DRAMA; 1hr 35min
STARRING: Joaquin Phoenix, Emma Stone, Parker Posey
Conscious coupling: Stone and Phoenix
Who better to play a disillusioned philosophy professor than a casually gone-to-seed Phoenix in Woody Allen’s latest moral quandary? Dipping into his omnipresent booze flask and airily dismissing elevated thought as “verbal masturbation,” Phoenix’s Abe Lucas is washing up on a low ebb when he starts work at Rhode Island’s (fictional) Braylin College (gorgeously shot by painterly cinematographer Darius Khondji). Abe is depressed, with a what’s-the-point attitude that doesn’t deter prowling, married professor, Rita Richards (Posey), and precocious student, Jill Pollard (Stone), from falling for his rumpled smarts. Their hot pursuit initially leaves Abe lukewarm. But he’s freed from his roiling negativity with a reverberating bang when, after eavesdropping with Jill on a telling conversation in a diner, he commits a drastic act of deliverance.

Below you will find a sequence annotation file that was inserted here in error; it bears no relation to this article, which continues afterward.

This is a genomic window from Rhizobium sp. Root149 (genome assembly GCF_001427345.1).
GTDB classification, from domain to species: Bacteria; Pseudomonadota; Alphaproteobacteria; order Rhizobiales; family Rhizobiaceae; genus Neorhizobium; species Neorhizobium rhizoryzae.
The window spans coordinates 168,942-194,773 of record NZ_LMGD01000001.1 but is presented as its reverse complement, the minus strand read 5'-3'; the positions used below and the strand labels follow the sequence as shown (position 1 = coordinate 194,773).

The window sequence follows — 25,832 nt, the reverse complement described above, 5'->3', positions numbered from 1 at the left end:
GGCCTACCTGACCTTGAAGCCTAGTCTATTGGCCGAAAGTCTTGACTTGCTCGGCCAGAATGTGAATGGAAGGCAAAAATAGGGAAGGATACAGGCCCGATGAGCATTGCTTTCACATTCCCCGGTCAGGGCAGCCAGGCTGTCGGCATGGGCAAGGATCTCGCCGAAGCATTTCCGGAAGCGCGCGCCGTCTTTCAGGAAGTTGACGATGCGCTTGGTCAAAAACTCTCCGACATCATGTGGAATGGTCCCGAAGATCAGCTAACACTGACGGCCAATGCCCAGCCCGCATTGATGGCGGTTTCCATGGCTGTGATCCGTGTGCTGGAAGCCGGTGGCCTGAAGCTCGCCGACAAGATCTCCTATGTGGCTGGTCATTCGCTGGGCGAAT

The reassuring Allen trademarks are all lined up: his distinctively syncopated dialogue, his questioning intelligence, his fascination with behavioural mysteries, the ease he summons from his A-list actors and, especially, his conviction of the universe’s callous disregard. Notably missing in action, however, is the gripping impetus of Match Point or Crimes and Misdemeanours. It’s as burnished as fine art, but this talky culpability debate is one for the A-team.